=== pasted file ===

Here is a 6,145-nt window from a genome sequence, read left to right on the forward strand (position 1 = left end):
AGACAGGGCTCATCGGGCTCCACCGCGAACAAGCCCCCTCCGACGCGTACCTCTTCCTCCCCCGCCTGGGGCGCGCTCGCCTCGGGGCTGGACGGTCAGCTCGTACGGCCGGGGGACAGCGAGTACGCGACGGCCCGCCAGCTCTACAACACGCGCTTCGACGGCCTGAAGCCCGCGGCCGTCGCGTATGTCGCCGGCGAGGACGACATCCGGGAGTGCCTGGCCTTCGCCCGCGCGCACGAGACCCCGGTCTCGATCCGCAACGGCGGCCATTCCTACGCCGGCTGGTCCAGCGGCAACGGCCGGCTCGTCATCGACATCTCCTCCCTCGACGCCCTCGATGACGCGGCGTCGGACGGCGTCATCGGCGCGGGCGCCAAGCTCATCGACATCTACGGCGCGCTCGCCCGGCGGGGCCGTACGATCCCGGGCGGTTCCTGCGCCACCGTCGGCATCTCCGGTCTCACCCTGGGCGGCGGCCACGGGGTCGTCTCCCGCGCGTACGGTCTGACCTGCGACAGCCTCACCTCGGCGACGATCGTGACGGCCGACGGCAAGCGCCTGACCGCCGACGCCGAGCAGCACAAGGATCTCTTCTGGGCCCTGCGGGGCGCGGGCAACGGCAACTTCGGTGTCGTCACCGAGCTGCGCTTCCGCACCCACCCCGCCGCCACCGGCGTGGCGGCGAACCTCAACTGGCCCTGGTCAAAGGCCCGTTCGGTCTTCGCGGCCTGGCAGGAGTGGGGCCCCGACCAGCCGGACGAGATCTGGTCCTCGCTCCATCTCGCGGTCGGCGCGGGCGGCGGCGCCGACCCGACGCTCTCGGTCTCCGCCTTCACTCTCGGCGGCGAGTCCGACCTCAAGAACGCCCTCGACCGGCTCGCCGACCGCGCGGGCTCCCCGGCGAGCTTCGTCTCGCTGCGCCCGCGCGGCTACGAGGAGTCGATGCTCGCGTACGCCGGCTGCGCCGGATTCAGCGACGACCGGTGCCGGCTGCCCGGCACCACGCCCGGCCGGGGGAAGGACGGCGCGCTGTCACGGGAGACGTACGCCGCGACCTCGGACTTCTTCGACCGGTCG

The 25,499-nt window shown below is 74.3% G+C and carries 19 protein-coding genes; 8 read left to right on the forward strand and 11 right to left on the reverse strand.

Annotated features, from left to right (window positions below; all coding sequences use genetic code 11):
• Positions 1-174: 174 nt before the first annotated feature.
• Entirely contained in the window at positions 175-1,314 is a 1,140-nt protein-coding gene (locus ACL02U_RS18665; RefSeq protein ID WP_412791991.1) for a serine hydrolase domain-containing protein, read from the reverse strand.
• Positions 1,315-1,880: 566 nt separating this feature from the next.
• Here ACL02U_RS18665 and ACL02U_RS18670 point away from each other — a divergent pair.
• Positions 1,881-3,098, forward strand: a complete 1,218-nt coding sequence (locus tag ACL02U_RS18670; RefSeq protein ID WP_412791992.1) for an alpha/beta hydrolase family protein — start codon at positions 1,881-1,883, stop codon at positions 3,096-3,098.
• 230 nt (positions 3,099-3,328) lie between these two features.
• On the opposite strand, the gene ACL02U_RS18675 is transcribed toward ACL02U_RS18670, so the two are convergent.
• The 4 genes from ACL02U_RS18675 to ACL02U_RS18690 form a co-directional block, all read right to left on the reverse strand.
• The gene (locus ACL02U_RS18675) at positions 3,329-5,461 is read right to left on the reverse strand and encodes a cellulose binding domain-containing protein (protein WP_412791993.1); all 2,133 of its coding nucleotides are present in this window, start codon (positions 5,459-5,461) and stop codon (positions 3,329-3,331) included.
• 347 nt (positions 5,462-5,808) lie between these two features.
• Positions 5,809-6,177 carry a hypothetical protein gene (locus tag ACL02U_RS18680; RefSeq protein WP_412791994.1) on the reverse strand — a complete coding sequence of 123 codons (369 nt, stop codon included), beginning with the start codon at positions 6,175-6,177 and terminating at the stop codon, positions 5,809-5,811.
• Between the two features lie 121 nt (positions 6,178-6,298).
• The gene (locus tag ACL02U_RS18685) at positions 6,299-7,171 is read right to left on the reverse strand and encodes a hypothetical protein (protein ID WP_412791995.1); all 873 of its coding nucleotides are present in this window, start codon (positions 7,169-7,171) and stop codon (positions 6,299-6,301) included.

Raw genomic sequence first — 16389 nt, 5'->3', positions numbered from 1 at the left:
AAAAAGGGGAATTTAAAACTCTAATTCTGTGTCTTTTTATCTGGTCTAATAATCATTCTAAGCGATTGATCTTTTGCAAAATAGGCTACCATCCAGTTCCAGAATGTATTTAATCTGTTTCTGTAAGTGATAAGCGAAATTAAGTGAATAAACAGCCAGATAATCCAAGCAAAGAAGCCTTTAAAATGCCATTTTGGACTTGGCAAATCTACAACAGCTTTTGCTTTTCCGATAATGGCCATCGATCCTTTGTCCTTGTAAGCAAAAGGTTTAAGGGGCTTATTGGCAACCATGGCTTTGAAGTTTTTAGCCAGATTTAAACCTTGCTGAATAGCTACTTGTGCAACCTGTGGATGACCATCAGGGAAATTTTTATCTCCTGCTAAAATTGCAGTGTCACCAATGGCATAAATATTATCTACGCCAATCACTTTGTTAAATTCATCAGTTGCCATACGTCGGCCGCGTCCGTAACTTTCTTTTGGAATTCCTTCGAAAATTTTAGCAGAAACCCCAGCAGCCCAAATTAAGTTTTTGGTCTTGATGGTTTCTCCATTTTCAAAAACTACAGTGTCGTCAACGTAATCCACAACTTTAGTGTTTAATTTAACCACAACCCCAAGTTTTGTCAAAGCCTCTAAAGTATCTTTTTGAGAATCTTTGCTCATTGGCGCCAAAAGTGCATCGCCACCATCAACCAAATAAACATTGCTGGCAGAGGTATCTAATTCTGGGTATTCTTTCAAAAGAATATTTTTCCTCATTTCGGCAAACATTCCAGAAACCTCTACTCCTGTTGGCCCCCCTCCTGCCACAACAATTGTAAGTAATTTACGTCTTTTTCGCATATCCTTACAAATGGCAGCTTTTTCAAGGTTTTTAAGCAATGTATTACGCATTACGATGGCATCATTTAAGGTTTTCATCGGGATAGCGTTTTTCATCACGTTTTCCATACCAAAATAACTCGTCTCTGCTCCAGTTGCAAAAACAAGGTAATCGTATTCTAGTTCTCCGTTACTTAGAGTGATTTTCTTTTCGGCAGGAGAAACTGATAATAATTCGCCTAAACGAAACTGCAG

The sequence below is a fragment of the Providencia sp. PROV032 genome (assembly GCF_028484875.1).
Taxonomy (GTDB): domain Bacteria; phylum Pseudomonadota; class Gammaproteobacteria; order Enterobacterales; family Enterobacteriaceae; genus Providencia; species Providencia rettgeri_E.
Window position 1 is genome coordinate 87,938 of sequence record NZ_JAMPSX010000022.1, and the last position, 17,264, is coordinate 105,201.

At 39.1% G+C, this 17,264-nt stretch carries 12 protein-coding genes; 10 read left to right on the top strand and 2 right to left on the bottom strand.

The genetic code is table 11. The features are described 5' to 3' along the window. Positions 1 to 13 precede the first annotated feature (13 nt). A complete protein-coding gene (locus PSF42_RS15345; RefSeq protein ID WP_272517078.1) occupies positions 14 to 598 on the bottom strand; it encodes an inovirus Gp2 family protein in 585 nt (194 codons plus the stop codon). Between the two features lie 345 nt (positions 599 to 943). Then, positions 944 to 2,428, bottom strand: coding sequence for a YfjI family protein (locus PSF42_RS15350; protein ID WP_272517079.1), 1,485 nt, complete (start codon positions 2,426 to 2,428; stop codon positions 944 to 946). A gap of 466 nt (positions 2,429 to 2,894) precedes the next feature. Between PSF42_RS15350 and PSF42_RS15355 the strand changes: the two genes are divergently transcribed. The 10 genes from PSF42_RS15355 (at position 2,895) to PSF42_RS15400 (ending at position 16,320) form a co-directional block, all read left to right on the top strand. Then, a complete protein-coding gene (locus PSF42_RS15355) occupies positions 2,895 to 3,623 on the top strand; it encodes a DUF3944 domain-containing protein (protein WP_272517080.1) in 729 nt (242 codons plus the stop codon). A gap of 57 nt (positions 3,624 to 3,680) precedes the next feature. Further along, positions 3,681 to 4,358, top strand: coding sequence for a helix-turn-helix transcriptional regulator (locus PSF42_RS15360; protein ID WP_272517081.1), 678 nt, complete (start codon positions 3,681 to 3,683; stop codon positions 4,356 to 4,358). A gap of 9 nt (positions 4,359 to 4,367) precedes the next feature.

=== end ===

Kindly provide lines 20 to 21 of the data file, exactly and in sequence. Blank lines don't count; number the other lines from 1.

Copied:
The sequence below is a fragment of the Providencia sp. PROV032 genome (assembly GCF_028484875.1).
Taxonomy (GTDB): domain Bacteria; phylum Pseudomonadota; class Gammaproteobacteria; order Enterobacterales; family Enterobacteriaceae; genus Providencia; species Providencia rettgeri_E.